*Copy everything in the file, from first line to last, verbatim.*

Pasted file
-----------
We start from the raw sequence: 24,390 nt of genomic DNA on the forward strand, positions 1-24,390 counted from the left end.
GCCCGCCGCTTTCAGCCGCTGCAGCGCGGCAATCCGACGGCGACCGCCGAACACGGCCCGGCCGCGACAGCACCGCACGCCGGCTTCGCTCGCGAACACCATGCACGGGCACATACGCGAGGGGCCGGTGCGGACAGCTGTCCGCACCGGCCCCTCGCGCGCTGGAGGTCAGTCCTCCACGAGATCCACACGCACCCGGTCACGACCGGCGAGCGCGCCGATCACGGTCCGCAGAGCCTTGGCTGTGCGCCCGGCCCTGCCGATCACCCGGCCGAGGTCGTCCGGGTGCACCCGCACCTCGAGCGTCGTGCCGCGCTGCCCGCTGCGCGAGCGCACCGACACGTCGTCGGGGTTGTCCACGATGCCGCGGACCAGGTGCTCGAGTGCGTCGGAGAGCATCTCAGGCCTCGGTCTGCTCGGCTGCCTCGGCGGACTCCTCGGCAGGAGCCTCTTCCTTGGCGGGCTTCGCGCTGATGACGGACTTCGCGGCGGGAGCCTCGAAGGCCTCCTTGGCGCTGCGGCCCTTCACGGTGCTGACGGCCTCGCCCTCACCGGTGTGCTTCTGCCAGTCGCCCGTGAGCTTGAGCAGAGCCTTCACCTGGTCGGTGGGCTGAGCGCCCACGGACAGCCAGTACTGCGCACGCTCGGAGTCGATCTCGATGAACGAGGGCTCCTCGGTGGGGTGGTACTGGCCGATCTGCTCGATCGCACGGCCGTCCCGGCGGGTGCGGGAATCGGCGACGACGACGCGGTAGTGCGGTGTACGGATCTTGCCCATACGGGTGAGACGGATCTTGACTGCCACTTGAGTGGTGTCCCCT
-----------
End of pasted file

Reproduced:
We start from the raw sequence: 24,390 nt of genomic DNA on the forward strand, positions 1-24,390 counted from the left end.
GCCCGCCGCTTTCAGCCGCTGCAGCGCGGCAATCCGACGGCGACCGCCGAACACGGCCCGGCCGCGACAGCACCGCACGCCGGCTTCGCTCGCGAACACCATGCACGGGCACATACGCGAGGGGCCGGTGCGGACAGCTGTCCGCACCGGCCCCTCGCGCGCTGGAGGTCAGTCCTCCACGAGATCCACACGCACCCGGTCACGACCGGCGAGCGCGCCGATCACGGTCCGCAGAGCCTTGGCTGTGCGCCCGGCCCTGCCGATCACCCGGCCGAGGTCGTCCGGGTGCACCCGCACCTCGAGCGTCGTGCCGCGCTGCCCGCTGCGCGAGCGCACCGACACGTCGTCGGGGTTGTCCACGATGCCGCGGACCAGGTGCTCGAGTGCGTCGGAGAGCATCTCAGGCCTCGGTCTGCTCGGCTGCCTCGGCGGACTCCTCGGCAGGAGCCTCTTCCTTGGCGGGCTTCGCGCTGATGACGGACTTCGCGGCGGGAGCCTCGAAGGCCTCCTTGGCGCTGCGGCCCTTCACGGTGCTGACGGCCTCGCCCTCACCGGTGTGCTTCTGCCAGTCGCCCGTGAGCTTGAGCAGAGCCTTCACCTGGTCGGTGGGCTGAGCGCCCACGGACAGCCAGTACTGCGCACGCTCGGAGTCGATCTCGATGAACGAGGGCTCCTCGGTGGGGTGGTACTGGCCGATCTGCTCGATCGCACGGCCGTCCCGGCGGGTGCGGGAATCGGCGACGACGACGCGGTAGTGCGGTGTACGGATCTTGCCCATACGGGTGAGACGGATCTTGACTGCCACTTGAGTGGTGTCCCCT